Coriolanus (Donmar Warehouse)
Tom Hiddleston impresses in Shakespeare's great Roman tragedy at the Donmar Warehouse
Tom Hiddleston, lately a baddie and an action man in the movies, and voted the world's sexiest film star, certainly puts himself through it as Coriolanus: he clambers up a high, steep ladder, strips to the waist, douses himself in blood, showers off, gets pelted with rotten tomatoes by the populace, fights like a dervish and dies upside down, hanging by his feet like Mussolini.
And yet the extraordinary thing about his performance in Josie Rourke's slick and sold-out production – which you can see broadcast live (courtesy of the National Theatre) across the UK on 30 January – is its unflinching, cold demeanour.
The martial hero is bounced – against his will – into political power, loses favour, turns on the Roman electorate ("You common cry of curs"), seeks out his mortal enemy, Aufidius (a gruff and bearded Hadley Fraser), leader of the Volscians, returns to lay waste his home town, softens to the pleas of his mother (Deborah Findlay) and is denounced a traitor by the away team.
It's a simple, spartan story, decked out with some of Shakespeare's most vivid, brilliant and sinewy verse, and Hiddleston rides it like an Olympic horseman. Coriolanus is a far more complicated, conflicted character than Henry V – whom Hiddleston played with a memorable disdain on television last year – and the approach here is to allow the twists and turns to form around him, defining his character by the effect he has on people.
So, Hiddleston's sombre blankness is coloured in by the words and opinions of others, ranging from the wonderfully pitched soft reasonableness of Mark Gatiss' Menenius, with his great speech about the body politic, to the sour musings of the tribunes played with a fine sarcasm by Elliot Levey and Helen Schlesinger.
And then there are the "soldiers' wives" of Findlay's tigerish Volumnia, the hero's seemingly estranged wife, Virgilia, played by Birgitte Hjort Sǿrensen (from Borgen on television) in a metallic see-through "dolce vita" cocktail dress, and her friend Valeria, notably well-spoken in the ensemble by Jacqueline Boatswain.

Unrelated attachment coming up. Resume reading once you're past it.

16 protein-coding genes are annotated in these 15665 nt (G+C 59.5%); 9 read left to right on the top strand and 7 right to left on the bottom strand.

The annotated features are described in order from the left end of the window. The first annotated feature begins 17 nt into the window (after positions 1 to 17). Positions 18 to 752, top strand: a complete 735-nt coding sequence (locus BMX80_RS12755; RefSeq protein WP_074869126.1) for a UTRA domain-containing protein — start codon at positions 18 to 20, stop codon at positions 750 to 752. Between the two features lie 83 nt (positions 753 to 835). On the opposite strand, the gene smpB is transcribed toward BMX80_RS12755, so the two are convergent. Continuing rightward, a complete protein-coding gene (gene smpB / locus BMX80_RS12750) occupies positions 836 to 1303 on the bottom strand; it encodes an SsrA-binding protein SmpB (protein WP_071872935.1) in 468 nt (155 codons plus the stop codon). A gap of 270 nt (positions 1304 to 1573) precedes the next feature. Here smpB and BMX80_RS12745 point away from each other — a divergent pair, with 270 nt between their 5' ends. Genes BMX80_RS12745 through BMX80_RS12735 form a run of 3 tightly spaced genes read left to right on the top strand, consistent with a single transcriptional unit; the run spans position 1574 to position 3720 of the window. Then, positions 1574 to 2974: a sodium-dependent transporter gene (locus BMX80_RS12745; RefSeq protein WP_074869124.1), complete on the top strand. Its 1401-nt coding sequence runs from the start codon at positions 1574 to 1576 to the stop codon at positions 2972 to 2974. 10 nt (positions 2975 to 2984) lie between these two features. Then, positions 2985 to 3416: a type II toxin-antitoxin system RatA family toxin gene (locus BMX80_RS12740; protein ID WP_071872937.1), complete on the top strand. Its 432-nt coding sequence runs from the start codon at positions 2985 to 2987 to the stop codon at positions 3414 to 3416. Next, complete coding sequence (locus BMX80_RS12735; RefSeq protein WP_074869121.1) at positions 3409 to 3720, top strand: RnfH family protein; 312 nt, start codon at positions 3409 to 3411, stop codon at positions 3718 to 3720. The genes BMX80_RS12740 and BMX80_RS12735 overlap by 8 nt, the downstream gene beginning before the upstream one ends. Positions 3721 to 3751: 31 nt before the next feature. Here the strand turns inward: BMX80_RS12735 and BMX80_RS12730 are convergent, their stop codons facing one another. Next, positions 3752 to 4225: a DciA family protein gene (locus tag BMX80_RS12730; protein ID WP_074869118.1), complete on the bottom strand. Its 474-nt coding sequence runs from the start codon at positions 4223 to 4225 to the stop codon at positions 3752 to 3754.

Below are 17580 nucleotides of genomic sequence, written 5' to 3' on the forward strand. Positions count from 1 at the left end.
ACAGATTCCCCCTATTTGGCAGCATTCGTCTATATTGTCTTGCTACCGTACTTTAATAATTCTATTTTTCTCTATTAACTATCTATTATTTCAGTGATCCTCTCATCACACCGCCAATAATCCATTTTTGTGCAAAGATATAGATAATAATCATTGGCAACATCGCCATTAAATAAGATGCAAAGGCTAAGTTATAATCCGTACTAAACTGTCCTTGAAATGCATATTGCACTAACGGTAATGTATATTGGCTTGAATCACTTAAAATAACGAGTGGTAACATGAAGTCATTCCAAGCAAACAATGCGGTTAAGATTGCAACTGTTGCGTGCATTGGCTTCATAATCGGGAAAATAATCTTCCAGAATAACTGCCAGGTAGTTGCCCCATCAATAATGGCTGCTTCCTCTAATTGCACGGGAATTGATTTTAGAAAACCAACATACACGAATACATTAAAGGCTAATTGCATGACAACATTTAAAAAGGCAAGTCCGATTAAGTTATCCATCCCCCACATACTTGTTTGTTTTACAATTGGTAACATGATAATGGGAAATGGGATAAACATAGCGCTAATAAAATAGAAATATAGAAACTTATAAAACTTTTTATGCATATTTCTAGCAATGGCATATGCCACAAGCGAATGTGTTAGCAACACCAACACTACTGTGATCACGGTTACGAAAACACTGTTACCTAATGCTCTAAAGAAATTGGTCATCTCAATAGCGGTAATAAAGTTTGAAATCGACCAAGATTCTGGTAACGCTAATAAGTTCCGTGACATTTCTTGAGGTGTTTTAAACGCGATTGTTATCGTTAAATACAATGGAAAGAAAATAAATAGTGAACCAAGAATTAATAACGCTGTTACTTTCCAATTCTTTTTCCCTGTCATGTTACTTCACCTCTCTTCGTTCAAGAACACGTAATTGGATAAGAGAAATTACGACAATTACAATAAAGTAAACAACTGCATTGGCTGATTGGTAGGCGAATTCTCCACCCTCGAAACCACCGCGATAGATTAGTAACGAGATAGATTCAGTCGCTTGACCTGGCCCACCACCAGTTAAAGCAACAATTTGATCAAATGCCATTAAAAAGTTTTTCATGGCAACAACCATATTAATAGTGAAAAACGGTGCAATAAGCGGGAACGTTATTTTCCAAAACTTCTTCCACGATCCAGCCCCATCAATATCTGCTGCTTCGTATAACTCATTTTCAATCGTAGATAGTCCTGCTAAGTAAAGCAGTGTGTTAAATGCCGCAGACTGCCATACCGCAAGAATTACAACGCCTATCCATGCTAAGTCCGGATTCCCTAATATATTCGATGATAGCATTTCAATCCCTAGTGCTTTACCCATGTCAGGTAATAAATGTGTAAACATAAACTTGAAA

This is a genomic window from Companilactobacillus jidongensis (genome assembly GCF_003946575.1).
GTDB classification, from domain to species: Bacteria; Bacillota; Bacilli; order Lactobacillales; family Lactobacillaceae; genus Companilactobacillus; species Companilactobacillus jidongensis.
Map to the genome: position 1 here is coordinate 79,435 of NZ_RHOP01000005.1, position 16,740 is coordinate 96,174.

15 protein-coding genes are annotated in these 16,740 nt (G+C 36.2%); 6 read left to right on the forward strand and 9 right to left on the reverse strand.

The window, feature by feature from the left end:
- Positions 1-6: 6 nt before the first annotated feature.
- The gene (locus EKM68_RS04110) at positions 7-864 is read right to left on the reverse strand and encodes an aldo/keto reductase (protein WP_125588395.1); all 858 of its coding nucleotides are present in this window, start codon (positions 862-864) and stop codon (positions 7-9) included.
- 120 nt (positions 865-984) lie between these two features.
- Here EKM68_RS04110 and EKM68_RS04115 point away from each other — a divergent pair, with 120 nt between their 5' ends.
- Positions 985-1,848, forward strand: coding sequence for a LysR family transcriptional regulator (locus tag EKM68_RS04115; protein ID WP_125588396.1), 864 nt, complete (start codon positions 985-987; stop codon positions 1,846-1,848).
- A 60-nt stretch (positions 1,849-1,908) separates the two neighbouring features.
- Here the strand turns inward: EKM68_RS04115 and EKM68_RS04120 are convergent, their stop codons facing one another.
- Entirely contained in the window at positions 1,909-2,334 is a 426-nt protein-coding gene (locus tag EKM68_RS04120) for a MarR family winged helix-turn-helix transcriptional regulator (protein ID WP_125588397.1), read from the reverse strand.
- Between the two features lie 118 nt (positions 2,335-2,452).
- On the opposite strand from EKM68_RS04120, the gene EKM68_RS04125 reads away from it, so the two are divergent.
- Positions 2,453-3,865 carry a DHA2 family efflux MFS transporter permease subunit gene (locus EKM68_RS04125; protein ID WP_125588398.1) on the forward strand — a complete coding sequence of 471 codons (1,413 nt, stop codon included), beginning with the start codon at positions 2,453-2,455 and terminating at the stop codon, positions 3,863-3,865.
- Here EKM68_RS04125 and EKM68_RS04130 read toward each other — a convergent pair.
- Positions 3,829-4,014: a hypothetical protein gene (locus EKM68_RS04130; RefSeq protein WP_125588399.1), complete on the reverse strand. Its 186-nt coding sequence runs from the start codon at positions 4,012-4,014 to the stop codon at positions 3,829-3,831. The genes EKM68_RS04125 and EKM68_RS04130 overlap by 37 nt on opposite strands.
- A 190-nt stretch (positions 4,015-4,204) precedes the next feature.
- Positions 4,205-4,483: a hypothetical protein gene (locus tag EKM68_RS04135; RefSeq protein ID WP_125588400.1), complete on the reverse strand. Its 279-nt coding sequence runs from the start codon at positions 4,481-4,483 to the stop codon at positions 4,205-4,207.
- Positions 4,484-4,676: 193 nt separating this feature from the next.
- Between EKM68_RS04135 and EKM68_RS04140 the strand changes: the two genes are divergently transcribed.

Rourke and designer Lucy Osborne create a high back wall of graffiti, cinematically lit by Mark Henderson (the live transmission very much on everyone's minds), the small stage area marked out by a line of chairs that is mobilised throughout.
It's a staging at once stark and expressive (the showers of red petals are the only lapse into cliché), surprisingly renewing the idea of a historical tragedy as a chamber piece; it is likely that the first performance in 1608 was given in the intimate Blackfriars Theatre.
The single ladder is replicated in projections for the siege of Corioli, and the battle conveyed in a flashing fireworks display. The intensity of the play is shared among the whole cast, not least Peter De Jersey's fiery Cominius and Alfred Enoch's deeply involved and concerned Titus Lartius.
The first image is that of Young Martius (Joe Willis on opening night) drawing a circle of blood, presaging the game he later joins with a toy sword. There's nothing jokey, though, about the first citizen's (Rochenda Sandall) angry tirade.
And what follows suggests that Hiddleston's Coriolanus sees himself as a supple, super-confident games player, rather than a professional, proactive man-of-war (in the style of Ian McKellen, say, or Toby Stephens). It's an original, and disturbing, interpretation, almost an alternative commentary on the brilliant Ralph Fiennes movie.